Battista, J.  (1996). Abraham Maslow and Roberto Assagioli: Pioneers of Transpersonal Psychology.  In  B. Scotton , A. Chinen , & J. Battista (Eds.), " Textbook of transpersonal psychiatry and psychology " pp. 9-18.  New   York : Basic Books.

The Psychosynthesis and Education Trust.  (2002) . "What is Psychosynthesis?"  Retrieved 10/21/03 from

Other Resources with Excerpts

The Association for the Advancement of Psychosynthesis:

Roberto   Assagioli died quietly on August 23, 1974. his spirit, his thinking and his active collaboration formed the basis of SYNTHESIS. We remember him  with deep gratitude.

His life   had a wholeness offered to few men or women; whole, in the sense that the bold   innovator born nearly a century ago lived to see his ideas take form in   hundreds of articles, books in many languages, students in numerous   countries, a body of theory pregnant with new implications and consequences,   and centers continuing to develop his work in the United States, Canada,   England, Italy, Switzerland, France, Greece and Argentina.

Such outer completeness, the   struggle well-won, and the legacy left to his fellow men would be enough. But   there was - and equally precious for those who knew him personally - an inner wholeness about this man that   was itself a continuous, living triumph over death. He had the achievement of   joy, of a dynamic serenity and wisdom. And he was complete in that he himself   did not fear death: so vital, he never worried his passing, despite his own   physical frailty during the last twenty-five years. It was as if he sensed   that nothing important would be taken away, as if, in the joy he achieved,   there was some personal knowledge of immortality.

Be that as it may, the achievement   of the man, both public and personal, recalls our attention and deserves to   be remembered.

Psychosynthesis Web Page:

Works by Assagioli, R.

 (1991). Transpersonal development : the dimension beyond psychosynthesis .London : Crucible.

 (1993). Psychosynthesis : a manual of principles and techniques .London : Aquarian/ Thorsons .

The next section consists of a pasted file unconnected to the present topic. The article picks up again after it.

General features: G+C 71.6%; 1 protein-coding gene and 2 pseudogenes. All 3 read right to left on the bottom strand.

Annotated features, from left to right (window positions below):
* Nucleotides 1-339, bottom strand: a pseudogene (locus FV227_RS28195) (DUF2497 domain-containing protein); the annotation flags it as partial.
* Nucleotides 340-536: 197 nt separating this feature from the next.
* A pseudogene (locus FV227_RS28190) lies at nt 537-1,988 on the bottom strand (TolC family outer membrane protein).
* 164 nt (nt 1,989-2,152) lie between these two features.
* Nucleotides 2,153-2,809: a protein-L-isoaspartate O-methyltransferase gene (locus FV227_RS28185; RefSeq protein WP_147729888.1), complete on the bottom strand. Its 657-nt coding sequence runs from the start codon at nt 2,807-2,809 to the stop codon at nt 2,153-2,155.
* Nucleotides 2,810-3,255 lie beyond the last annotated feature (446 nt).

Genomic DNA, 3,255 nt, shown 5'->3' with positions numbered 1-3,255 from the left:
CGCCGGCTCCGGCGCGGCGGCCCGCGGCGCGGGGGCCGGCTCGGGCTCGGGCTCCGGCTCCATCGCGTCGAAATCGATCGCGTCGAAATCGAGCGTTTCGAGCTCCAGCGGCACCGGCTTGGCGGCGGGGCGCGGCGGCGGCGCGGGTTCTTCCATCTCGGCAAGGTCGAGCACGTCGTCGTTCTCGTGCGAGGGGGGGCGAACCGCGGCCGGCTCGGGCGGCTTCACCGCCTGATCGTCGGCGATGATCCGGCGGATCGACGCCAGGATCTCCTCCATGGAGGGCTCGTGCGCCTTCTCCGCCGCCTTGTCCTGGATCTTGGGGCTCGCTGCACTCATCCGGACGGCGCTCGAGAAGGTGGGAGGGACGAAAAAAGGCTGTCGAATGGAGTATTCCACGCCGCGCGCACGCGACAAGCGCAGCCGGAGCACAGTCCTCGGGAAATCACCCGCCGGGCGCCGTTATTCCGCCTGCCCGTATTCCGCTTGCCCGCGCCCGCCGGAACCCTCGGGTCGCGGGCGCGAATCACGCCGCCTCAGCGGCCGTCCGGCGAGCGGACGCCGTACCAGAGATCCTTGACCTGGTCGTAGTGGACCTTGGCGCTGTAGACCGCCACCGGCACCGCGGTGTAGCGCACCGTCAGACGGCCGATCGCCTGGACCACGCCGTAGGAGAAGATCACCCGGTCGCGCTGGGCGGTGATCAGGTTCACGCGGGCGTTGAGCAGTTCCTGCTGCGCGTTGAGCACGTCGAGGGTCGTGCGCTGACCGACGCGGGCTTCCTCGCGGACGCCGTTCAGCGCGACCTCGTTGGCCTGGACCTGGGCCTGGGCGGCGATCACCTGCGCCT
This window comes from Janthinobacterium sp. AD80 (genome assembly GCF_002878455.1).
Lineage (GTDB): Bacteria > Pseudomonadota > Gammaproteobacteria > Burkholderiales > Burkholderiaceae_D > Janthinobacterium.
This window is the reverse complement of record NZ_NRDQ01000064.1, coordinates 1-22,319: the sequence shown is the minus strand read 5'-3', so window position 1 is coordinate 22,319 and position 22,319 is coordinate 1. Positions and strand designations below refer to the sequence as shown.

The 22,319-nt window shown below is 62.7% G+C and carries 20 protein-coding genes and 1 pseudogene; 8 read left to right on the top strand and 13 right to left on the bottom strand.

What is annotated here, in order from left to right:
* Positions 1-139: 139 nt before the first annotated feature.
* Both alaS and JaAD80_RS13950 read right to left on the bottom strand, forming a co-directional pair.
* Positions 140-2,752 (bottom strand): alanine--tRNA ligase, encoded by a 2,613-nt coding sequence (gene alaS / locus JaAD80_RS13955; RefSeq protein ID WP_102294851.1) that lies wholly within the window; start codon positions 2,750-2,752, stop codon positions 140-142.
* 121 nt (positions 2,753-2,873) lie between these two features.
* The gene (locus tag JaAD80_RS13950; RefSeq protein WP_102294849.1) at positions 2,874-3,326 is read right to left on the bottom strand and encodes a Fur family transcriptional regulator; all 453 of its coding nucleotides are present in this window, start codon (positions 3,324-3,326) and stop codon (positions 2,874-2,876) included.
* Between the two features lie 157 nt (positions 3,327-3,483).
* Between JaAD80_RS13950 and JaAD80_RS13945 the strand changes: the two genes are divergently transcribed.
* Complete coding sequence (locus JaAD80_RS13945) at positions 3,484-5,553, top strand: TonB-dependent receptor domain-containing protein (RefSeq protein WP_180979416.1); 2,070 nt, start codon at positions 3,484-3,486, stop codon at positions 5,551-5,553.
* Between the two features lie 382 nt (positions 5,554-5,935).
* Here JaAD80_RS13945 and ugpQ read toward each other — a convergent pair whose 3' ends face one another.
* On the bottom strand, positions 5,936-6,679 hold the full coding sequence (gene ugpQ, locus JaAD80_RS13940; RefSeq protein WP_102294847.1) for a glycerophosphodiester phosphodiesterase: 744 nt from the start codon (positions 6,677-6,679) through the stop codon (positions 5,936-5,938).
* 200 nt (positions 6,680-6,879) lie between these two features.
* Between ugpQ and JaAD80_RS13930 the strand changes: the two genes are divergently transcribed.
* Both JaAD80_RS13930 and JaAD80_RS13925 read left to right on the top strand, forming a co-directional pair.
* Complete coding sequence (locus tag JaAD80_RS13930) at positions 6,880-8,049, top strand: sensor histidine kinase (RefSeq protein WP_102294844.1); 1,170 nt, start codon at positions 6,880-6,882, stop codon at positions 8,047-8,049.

(1994). The Act of Will : a guide to self-actualization through psychosynthesis .London : Aquarian/ Thorsons .

The Psychosynthesis and Education Trust:

The 'I'

If this first task of self-knowledge is undertaken in the right way (avoiding the danger of losing oneself in a labyrinth of endless investigations), we become aware that within us there are many more or less conscious aspects, roles and attitudes with which we from time to time identify ourselves, to the point of forgetting or repressing the rest of our personality.

When we are identifying this way with one single part of ourselves, we become ruled by it, we are enslaved by an illusion. For example we have all seen someone dominated by anxiety or depression, or by a prejudice, or by ambition, and we have all felt ourselves at times to be prisoners of oppressive psychological patterns which appeared to be beyond our control.

Such identification is a universal process which can be reversed only by its opposite: disidentification , an attitude whereby we consciously detach ourselves from all the various aspects of our personality, thus allowing ourselves to discover our true îI', our centre. This experience of being centred gives us a clear impression of inner freedom, helps us to perceive who we really are, and opens innumerable psychological possibilities; and so it evokes joy.

Assagioli was clear that psychosynthesis could not pretend to be a spiritual teaching, but it could attempt to re-interpret universal spiritual wisdom into psychological insight. Although, like many spiritual teachers he made much of testing things out through experience rather than just believing them, his was not truly an empirically based psychology - despite claims to the contrary by such as Ferrucci . He took key principles from different esoteric spiritual approaches and put them into a psychological context. Assagioli based psychosynthesis on esoteric psychology and the work of Alice Bailey in particular.

The Institute of Psychosynthesis :